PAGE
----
The hearing mechanism gradually degenerates with age, and about 1/4th the population over 65 needs a hearing aid.
- Strengthen kidneys by eating foods that boost kidney strength and avoiding foods that tax kidneys.
- Avoid foods that contain refined sugars and artificial ingredients; avoid soda pop, excessive amounts of fruit juices, and sweet dairy products, all of which combine to create ear infections that weaken hearing.
- Seek out an acupuncturist to promote qi flow.
Foods to Eat
- Whole grains, especially barley
- Cooked vegetables
- Whole beans, especially black beans (excellent for kidneys)
- Tofu and tempeh
- Cooked carrots and burdock, sautéed in sesame oil and flavored with miso or tamari (excellent dish for kidneys)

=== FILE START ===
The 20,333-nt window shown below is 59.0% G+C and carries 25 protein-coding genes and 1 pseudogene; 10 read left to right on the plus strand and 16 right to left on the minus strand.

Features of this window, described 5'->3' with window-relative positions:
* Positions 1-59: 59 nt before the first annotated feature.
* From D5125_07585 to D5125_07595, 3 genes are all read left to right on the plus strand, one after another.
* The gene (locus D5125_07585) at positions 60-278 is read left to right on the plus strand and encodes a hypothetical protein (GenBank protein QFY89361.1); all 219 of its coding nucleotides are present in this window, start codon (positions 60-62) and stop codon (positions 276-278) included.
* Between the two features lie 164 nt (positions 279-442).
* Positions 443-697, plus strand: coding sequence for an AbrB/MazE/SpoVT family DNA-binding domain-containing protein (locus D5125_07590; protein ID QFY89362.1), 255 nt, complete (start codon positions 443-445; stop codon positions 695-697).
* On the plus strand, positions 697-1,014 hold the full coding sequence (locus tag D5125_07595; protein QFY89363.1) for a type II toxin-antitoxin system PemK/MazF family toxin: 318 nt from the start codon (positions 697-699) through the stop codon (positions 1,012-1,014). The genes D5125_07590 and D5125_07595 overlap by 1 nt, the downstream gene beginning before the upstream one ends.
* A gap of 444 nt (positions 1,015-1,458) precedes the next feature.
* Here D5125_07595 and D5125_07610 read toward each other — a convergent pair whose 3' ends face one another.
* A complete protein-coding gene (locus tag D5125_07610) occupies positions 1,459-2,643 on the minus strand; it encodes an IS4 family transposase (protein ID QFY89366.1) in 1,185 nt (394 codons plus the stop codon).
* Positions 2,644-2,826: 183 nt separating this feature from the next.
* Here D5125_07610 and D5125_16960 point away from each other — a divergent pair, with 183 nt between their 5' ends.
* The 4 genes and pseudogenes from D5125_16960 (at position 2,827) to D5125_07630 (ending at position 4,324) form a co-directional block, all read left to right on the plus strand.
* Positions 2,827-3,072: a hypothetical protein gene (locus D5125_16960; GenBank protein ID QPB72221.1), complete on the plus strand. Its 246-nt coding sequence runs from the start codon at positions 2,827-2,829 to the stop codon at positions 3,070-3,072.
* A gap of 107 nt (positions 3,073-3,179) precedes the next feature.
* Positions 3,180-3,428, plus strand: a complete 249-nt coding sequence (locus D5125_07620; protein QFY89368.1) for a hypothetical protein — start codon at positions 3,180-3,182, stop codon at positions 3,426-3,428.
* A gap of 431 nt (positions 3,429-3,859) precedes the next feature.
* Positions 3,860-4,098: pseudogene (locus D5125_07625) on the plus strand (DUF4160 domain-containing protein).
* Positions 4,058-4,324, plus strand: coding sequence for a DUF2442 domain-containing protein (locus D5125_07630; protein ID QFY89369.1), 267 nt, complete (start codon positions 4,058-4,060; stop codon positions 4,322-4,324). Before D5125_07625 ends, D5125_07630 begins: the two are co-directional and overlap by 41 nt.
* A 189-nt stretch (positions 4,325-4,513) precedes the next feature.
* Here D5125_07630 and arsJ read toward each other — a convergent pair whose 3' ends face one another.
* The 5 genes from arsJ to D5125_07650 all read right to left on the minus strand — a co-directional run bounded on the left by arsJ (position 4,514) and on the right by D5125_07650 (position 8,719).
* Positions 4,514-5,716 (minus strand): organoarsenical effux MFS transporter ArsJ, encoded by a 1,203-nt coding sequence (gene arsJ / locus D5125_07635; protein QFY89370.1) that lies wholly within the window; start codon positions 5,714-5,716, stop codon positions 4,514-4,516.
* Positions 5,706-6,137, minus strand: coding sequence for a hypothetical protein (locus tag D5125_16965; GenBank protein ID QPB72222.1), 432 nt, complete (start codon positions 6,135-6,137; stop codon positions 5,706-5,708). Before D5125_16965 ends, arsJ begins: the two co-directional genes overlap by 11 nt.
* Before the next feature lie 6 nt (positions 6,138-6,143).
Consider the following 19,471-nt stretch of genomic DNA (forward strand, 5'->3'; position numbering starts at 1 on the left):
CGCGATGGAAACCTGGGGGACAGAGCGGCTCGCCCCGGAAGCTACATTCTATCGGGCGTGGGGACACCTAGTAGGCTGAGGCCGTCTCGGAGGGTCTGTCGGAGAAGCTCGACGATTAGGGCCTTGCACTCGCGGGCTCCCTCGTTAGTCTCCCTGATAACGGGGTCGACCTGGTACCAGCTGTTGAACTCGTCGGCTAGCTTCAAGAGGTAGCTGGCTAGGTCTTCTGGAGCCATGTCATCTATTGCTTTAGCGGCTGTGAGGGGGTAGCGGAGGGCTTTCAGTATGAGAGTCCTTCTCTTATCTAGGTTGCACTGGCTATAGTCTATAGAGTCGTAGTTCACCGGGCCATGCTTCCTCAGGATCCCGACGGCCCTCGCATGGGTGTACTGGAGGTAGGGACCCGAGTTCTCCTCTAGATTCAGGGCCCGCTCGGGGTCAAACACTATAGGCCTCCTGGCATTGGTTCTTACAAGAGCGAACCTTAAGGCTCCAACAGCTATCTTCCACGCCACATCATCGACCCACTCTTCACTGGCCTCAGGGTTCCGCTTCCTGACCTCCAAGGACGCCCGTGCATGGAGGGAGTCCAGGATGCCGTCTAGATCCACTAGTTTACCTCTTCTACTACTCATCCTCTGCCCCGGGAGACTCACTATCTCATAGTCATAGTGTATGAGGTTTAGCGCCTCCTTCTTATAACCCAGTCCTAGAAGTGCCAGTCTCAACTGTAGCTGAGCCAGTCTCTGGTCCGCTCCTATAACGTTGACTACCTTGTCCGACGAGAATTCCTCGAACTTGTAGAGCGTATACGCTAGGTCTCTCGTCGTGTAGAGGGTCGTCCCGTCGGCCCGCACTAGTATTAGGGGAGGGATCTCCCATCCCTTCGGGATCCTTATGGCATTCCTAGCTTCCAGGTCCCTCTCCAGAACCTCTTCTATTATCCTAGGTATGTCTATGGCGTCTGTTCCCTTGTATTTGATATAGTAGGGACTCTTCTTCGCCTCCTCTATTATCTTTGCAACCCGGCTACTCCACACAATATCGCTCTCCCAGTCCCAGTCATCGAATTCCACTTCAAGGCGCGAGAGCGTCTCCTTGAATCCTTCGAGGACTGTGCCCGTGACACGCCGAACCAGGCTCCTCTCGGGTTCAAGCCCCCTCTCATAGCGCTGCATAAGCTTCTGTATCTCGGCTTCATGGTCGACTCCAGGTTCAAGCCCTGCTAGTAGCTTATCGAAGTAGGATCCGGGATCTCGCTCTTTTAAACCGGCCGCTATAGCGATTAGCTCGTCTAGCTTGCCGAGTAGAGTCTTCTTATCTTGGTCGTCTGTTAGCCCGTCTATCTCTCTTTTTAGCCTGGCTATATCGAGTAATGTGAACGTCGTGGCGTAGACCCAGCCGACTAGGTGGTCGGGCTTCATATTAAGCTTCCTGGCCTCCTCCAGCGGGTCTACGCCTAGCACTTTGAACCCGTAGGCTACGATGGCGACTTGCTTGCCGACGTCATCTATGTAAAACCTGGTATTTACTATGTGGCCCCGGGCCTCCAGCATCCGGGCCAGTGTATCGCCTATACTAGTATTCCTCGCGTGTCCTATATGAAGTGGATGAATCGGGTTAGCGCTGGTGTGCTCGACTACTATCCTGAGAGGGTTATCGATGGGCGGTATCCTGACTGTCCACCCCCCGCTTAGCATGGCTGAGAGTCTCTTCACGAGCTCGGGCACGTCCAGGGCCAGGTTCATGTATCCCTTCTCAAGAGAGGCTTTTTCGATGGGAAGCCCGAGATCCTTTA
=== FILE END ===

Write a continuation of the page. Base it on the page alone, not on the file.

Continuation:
- Sea vegetables, especially arame, nori, and wakame (excellent for kidneys)
- Parsley (helps with deafness)
- Mineral-rich foods to boost immunity and strengthen kidneys; sea vegetables, leafy greens (especially collard, kale, and mustard greens), and root vegetables (carrots, beets, rutabagas, and parsnips)
Foods to Avoid
- Dairy products
- Refined flour
- Raw fruit and juices
- Nuts and nut butter
- Cold liquids
- Roasted sea salt packs over ears to improve circulation: roast sea salt in dry frying pan until hot. Place salt in cotton packs and hold over ear. Allow ear to drain if fluid or wax begins to loosen and come free.
- Warm or hot ginger compress on kidneys
- Lukewarm ginger compress on mastoid bones, found behind the ear, to promote circulation in ear
- Acupressure massage, especially on kidney and gallbladder meridians